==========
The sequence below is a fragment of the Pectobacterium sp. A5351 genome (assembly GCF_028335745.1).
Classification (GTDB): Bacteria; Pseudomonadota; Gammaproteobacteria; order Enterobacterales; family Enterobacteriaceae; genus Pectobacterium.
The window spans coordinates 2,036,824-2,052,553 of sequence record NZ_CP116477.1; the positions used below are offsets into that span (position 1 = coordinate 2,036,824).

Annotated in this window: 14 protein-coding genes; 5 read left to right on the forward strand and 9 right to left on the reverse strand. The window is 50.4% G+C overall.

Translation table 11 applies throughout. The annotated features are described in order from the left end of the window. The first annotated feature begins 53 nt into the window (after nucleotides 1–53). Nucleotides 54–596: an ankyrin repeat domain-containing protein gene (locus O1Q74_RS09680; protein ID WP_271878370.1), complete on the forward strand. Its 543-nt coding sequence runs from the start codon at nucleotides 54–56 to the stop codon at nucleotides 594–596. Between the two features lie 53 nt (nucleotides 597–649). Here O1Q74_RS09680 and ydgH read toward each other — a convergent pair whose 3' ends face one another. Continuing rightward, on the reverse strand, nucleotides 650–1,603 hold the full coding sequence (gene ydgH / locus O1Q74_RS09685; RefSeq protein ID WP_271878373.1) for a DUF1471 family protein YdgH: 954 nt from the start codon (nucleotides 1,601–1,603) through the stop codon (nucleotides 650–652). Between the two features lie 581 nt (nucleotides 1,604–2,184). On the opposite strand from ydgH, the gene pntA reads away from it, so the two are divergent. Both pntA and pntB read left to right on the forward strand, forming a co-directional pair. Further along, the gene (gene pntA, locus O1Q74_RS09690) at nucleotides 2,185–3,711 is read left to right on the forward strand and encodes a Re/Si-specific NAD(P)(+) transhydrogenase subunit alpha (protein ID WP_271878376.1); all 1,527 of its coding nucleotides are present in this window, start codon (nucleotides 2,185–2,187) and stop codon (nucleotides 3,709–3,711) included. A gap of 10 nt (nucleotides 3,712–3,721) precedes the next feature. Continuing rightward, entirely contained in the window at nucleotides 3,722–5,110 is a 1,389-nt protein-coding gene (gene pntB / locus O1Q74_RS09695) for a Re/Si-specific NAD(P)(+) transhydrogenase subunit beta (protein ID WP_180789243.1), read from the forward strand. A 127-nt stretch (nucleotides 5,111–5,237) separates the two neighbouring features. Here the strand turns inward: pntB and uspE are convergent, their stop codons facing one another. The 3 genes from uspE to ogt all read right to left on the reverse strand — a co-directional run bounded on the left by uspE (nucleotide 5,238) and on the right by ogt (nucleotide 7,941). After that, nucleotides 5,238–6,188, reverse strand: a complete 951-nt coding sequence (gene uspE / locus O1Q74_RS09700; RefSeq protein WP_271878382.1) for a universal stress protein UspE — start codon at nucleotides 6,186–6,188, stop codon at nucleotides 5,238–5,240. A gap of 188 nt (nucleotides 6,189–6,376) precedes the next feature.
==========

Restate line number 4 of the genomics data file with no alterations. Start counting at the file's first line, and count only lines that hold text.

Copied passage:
Annotated in this window: 14 protein-coding genes; 5 read left to right on the forward strand and 9 right to left on the reverse strand. The window is 50.4% G+C overall.